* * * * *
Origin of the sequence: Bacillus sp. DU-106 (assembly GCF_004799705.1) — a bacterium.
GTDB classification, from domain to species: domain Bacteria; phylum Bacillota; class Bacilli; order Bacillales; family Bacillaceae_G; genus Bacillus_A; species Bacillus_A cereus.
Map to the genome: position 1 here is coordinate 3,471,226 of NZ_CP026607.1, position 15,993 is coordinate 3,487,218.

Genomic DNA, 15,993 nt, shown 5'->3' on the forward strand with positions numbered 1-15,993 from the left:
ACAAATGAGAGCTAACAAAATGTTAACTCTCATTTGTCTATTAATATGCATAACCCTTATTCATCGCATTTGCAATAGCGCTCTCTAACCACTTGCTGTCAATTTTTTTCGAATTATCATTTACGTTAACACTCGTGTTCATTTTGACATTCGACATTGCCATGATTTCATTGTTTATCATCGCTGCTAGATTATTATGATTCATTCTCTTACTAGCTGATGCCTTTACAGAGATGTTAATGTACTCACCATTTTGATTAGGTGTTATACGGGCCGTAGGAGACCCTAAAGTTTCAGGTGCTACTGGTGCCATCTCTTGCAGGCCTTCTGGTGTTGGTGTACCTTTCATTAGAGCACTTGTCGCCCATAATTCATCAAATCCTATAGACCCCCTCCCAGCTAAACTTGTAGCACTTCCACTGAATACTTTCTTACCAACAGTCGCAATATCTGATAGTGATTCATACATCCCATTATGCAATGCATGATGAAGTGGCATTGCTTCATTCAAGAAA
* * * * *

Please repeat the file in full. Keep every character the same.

Origin of the sequence: Bacillus sp. DU-106 (assembly GCF_004799705.1) — a bacterium.
GTDB classification, from domain to species: domain Bacteria; phylum Bacillota; class Bacilli; order Bacillales; family Bacillaceae_G; genus Bacillus_A; species Bacillus_A cereus.
Map to the genome: position 1 here is coordinate 3,471,226 of NZ_CP026607.1, position 15,993 is coordinate 3,487,218.

Genomic DNA, 15,993 nt, shown 5'->3' on the forward strand with positions numbered 1-15,993 from the left:
ACAAATGAGAGCTAACAAAATGTTAACTCTCATTTGTCTATTAATATGCATAACCCTTATTCATCGCATTTGCAATAGCGCTCTCTAACCACTTGCTGTCAATTTTTTTCGAATTATCATTTACGTTAACACTCGTGTTCATTTTGACATTCGACATTGCCATGATTTCATTGTTTATCATCGCTGCTAGATTATTATGATTCATTCTCTTACTAGCTGATGCCTTTACAGAGATGTTAATGTACTCACCATTTTGATTAGGTGTTATACGGGCCGTAGGAGACCCTAAAGTTTCAGGTGCTACTGGTGCCATCTCTTGCAGGCCTTCTGGTGTTGGTGTACCTTTCATTAGAGCACTTGTCGCCCATAATTCATCAAATCCTATAGACCCCCTCCCAGCTAAACTTGTAGCACTTCCACTGAATACTTTCTTACCAACAGTCGCAATATCTGATAGTGATTCATACATCCCATTATGCAATGCATGATGAAGTGGCATTGCTTCATTCAAGAAA